As expected, male CSA victims were largely responsible for the increased rate of sexual offences, in particular those boys abused at 12 years or older. Given that almost one in 10 boys who were sexually abused in this age group subsequently were convicted of a sexual offence, sexual victimisation may be an important risk factor for this population (but not for females). The hallmark feature of this period is psychosexual development, where heightened sexual arousal may be paired with cognitive distortion/implicit theories relating to sexual relations (Ward 2000) and aberrant sexual urges, which may develop and underlie sexual offending. Possible explanations for the phenomenon were not examined in this study, but should be investigated in subsequent studies.
Surprisingly, four CSA cases committed homicide compared with no control cases. Applying statistics from the wider Australian population, two or three murders per 100,000 persons would be expected— not anywhere near the 145 murders per 100,000 CSA victims revealed here. Findings also showed female victims were as likely as male victims to be charged with homicide. These findings must be interpreted cautiously given the limited sample size.
This study extends upon and lends further support to the association between CSA and re-victimisation. With the exception of theft and bad public behaviour, CSA cases were more often victims of crime than non-abused comparisons, with highest associations found for sexual offences (5x more likely), threats of violence (4x) and violent offences (3x). On average, CSA cases reported more separate victimisation incidents than the general population; however, there was no difference in the number of separate incidents relating to sexual assault. This is the first prospective study to demonstrate that male victims of CSA were significantly more likely than males in the general population, but significantly less likely than their female abused counterparts, to be a victim of a subsequent sexual assault.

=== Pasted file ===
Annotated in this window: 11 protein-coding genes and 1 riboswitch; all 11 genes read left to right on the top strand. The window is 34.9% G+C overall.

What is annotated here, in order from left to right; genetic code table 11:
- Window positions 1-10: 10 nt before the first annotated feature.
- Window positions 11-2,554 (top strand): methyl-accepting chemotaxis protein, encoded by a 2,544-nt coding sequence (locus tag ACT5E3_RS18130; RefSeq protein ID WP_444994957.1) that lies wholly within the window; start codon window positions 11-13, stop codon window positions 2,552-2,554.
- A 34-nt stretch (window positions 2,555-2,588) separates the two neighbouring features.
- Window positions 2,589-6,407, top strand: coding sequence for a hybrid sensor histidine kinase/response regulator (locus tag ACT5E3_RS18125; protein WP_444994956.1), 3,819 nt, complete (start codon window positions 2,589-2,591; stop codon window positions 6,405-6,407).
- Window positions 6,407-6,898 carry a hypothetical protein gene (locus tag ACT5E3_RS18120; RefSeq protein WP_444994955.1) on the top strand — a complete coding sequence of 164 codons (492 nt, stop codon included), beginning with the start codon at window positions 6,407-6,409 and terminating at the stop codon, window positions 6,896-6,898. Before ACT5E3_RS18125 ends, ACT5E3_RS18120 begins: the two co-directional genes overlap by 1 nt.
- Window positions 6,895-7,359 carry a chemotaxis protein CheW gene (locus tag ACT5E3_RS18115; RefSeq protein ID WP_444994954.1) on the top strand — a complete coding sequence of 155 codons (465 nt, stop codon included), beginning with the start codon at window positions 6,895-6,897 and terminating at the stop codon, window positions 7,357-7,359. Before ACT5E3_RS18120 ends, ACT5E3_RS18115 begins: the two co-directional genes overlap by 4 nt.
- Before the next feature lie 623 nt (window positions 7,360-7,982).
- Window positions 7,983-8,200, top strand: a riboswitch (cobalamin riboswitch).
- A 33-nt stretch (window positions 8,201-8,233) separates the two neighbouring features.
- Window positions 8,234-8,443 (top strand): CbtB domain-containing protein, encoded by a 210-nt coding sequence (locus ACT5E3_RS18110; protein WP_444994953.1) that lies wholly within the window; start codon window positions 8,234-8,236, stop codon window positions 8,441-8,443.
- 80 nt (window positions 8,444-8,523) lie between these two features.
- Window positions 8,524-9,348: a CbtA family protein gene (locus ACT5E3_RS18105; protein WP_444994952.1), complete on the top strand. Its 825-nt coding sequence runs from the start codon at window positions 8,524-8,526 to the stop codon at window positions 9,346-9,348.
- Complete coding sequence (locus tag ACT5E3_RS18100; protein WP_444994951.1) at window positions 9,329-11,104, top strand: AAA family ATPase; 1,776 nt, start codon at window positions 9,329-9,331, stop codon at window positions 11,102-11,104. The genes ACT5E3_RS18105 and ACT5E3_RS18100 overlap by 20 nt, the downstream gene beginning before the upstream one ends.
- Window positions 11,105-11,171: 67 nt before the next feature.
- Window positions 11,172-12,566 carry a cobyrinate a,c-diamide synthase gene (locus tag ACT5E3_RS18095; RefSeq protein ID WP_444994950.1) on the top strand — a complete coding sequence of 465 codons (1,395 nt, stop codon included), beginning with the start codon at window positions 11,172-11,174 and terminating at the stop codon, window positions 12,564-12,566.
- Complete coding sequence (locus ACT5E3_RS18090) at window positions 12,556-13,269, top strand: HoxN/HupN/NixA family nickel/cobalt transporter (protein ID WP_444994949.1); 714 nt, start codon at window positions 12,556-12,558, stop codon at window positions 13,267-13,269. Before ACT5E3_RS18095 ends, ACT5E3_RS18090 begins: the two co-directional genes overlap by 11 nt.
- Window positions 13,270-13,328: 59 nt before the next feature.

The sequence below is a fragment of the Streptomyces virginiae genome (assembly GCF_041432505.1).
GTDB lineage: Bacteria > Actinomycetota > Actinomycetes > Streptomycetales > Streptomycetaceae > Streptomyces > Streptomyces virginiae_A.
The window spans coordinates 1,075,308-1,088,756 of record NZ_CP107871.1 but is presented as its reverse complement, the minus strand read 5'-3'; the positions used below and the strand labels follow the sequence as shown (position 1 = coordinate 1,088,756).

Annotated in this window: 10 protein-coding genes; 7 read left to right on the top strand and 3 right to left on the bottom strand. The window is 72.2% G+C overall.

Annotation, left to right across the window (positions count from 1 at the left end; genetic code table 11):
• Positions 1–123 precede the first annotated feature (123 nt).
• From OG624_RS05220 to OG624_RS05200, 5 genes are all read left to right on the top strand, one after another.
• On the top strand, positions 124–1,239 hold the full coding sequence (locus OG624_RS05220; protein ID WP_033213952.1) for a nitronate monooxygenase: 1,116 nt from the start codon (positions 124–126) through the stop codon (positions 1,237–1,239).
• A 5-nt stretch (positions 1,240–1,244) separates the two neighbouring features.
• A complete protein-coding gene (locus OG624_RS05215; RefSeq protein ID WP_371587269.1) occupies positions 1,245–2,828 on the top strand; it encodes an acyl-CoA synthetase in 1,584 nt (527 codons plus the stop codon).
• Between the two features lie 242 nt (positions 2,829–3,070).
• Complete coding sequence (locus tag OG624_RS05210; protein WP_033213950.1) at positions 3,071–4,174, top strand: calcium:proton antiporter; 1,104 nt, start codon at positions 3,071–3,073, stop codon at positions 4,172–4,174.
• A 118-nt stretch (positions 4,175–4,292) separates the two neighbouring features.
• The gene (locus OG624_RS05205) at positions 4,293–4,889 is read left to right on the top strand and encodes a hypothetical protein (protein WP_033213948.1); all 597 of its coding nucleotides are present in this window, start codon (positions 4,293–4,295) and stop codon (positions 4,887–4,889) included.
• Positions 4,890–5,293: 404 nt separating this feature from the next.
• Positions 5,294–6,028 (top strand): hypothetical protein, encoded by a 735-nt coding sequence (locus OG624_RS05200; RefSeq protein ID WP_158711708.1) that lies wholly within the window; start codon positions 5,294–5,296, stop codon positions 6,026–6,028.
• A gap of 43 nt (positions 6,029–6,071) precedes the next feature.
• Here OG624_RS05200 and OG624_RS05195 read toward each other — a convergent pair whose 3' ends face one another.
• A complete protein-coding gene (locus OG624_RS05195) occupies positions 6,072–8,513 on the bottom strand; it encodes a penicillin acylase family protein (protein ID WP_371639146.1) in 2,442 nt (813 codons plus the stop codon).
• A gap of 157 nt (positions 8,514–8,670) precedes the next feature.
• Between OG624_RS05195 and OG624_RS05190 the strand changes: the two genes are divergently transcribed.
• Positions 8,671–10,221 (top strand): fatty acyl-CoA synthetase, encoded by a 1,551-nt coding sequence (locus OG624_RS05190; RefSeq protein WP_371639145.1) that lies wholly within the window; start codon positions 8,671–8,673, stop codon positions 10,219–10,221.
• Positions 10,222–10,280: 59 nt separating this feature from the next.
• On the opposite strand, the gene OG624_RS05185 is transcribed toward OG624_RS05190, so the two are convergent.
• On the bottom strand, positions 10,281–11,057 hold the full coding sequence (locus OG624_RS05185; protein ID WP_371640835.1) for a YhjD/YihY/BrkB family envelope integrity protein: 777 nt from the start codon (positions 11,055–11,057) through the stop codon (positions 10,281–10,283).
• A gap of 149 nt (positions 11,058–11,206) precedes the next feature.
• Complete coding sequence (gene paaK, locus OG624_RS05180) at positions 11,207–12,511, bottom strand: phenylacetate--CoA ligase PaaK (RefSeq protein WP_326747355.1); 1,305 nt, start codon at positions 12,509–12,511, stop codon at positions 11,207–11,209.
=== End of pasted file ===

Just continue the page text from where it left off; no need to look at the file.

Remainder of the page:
These findings have a number of implications for clinical, policing and judicial practices. One clear implication is the need for therapeutic interventions targeted at adolescent male CSA victims with a focus on positive sexuality in attempt to reduce their heightened risk of committing a sexual offence. The benefits of psychological treatment for trauma, addressing victims’ mental health problems and preventing or addressing criminogenic risk factors such as low education and employment attainment, substance abuse and negative supports, in the aftermath of sexual abuse to both male and female victims is also likely to reduce the risks of offending in general and violent offences in particular. Legal and judicial representatives, as well as forensic psychologists and psychiatrists who may assess offenders, should take into consideration the complex interplay between history of CSA, mental illness and offending. Offender treatment programs in the community or custodial settings may need to be adapted to consider the role of childhood abuse in attempts to reduce recidivism. Many now do not allow for the discussion of offenders’ own sexual victimisation.
In conclusion, this is the largest prospective study to demonstrate with confidence that the majority of victims sexually abused during childhood do not perpetuate the cycle of violence by becoming an offender or by the ongoing victimisation of violence. However, relative to members of the general population, both male and female CSA victims are at an increased risk for committing or experiencing a range of offences, in particular those of a sexual or violent nature. This study also indicates that adolescent males who experience serious sexual abuse form a high-risk group for those who subsequently commit sexual offences and require active intervention and follow up.
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About the authors
Professor James Ogloff is Director of the Centre for Forensic Behavioural Science at Monash University and the Victorian Institute of Forensic Mental Health (Forensicare). Dr Margaret Cutajar is a Psychologist at Forensicare. Ms Emily Mann is a Doctoral Candidate at Monash Univeristy. Professor Paul Mullen is Emeritus Professor of Forensic Psychology, Monash University. The authors are grateful to Dr David Wells who assisted with this work. This research was funded in part by a grant from the Criminology Research Council (Grant: CRC 13/09-10).